|Ewan McGregor, Ewen Bremner, Johnny Lee Miller, Robert Carlyle, Anjela Nedyalkova, Kelly Macdonald
|February 23, 2017
If you find a list of the greatest British films of all time, it’s likely that you’ll come across Trainspotting. Released in 1996 and directed by Danny Boyle, it was the tale of 4 young guys and their drug fuelled adventures across Edinburgh. Mixing both hilarity and tragedy, this hard-hitting film has stuck in the minds of many.
There’s been no shortage of demand for a sequel but it’s been a long road to get to this point. Director Danny Boyle (Slumdog Millionaire) and star Ewan McGregor (Moulin Rouge!) has a public falling in out in 2000. Boyle has promised McGregor the leading role in The Beach but had a change of heart and went with Leonardo DiCaprio instead. It was more than a decade before the rift was healed.
The other struggle was coming up with a script. Author Irvine Welsh published a follow up novel in 2002, Porno, but it didn’t have the same appeal as the original. Early attempts at a script were ditched and it was Scottish screenwriter John Hodge who ultimately came up with something good enough for Boyle and the returning cast.
One might hope that these characters have learned the errors of their ways and are now fully functioning members of society. Sadly, that’s not the case. Franco (Carlyle) has spent the last 20 years in prison and is back on the outside after a cunning escape. Sick Boy (Miller) is still a drug addict who now runs a profit-less bar. Spud (Bremner) has nothing left in his vapid life and is on the verge of suicide. Renton (McGregor) moved to Amsterdam and got married but is reassessing his situation after a near-death experience.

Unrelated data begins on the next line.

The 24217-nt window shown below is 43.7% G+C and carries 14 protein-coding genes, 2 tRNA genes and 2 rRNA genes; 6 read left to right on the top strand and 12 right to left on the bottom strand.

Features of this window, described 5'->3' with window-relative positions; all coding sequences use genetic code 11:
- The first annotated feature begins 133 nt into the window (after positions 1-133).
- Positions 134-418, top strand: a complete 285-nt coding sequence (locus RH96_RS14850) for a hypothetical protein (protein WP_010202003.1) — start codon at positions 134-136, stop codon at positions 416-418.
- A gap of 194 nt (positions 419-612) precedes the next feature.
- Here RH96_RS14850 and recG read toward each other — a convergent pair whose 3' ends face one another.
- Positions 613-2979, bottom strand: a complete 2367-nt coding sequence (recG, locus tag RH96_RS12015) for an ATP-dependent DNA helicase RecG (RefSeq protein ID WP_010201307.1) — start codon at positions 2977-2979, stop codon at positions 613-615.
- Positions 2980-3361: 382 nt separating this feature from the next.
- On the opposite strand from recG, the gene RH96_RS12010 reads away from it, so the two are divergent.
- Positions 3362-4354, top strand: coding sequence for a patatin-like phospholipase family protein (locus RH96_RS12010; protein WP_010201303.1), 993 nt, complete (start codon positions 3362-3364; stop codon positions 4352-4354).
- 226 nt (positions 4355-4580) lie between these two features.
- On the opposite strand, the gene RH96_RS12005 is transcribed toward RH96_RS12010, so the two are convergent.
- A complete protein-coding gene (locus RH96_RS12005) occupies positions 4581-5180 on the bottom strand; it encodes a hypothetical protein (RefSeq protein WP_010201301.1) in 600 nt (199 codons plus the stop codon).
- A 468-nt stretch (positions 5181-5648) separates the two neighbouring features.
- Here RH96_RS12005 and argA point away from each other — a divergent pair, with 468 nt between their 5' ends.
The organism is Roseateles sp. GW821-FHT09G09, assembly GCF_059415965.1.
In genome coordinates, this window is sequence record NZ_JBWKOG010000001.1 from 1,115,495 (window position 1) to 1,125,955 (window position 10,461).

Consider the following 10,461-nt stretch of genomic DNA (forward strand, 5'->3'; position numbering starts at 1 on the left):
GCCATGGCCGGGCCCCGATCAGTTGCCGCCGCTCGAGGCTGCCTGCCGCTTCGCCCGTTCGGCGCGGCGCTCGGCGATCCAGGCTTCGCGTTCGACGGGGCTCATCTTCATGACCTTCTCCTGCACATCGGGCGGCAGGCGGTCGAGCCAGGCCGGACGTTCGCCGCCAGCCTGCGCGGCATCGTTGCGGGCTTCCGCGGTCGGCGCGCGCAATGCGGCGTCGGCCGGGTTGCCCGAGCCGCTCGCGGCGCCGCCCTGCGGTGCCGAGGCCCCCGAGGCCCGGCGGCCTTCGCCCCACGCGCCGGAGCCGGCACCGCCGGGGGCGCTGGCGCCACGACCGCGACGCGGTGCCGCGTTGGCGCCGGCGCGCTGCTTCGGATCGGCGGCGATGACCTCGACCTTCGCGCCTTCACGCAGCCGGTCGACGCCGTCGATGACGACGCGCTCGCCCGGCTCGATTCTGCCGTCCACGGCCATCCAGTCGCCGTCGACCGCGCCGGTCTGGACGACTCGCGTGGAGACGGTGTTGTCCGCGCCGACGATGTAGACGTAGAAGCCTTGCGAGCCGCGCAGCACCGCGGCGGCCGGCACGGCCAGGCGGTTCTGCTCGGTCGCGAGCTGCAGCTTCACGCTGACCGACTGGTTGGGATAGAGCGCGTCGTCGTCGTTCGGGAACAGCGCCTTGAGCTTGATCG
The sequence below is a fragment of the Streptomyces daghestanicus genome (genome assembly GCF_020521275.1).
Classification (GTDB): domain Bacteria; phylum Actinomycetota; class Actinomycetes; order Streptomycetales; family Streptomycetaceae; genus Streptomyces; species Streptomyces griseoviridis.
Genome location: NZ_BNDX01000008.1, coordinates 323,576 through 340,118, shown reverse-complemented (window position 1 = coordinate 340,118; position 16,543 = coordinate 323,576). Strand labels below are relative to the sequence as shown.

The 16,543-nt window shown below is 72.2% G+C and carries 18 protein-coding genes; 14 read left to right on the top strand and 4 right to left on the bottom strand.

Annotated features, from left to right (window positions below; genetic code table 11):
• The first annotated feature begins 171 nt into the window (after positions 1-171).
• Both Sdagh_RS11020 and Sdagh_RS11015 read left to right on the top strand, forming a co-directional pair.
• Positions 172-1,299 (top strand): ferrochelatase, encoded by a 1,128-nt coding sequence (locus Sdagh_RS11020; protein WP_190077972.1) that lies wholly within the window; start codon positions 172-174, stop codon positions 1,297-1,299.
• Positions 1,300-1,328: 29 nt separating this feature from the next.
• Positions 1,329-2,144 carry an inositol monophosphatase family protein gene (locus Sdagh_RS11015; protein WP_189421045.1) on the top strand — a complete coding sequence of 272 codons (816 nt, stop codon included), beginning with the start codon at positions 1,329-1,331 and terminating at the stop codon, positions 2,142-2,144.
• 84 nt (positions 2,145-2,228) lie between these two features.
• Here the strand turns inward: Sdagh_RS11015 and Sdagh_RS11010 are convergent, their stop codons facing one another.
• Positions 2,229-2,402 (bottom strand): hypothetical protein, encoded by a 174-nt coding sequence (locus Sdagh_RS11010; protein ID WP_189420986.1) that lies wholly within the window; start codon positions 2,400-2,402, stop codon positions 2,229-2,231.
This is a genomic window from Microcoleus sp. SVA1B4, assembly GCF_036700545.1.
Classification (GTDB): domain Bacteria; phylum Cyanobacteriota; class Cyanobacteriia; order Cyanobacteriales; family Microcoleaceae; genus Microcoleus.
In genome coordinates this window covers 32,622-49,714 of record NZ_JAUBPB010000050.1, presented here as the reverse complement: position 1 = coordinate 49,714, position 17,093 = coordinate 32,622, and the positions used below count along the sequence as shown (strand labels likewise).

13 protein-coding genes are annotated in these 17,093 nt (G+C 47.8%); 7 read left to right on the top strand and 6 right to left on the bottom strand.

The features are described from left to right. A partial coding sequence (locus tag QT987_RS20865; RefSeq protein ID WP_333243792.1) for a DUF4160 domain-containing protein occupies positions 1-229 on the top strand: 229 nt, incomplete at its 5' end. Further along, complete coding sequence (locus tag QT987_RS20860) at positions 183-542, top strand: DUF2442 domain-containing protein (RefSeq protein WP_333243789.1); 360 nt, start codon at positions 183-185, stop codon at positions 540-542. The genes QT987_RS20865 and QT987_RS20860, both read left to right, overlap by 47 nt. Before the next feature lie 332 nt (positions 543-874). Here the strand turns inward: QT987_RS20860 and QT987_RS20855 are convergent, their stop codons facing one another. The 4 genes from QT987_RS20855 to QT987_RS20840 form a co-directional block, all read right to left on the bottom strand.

Knowledge of the original film isn’t essential but it would be a helpful pre-requisite. There are numerous references the past jokes and events such as a scene where Ewan McGregor creates an updated version of the infamous “choose life” monologue. The narrative will also make more sense too. Renton ran off with £16,000 at the end of Trainspotting and a major theme in this sequel is the revenge sought by those he wronged.
While it’s great to catch up with these eclectic characters, the screenplay is slight. The first movie was 30 minutes shorter and yet it feels like it covered twice as much material. The unusually titled T2: Trainspotting gives each of the characters their own key subplots but they don’t add up to a free flowing film. As an example, Kelly Macdonald and Shirley Henderson reprise their roles from the original but their scenes are short and pointless. They’re nothing more than glorified cameos.
Twenty years is a long time between drinks (and heroin shots) so it’ll be interesting to see how audiences react to this unexpected reunion.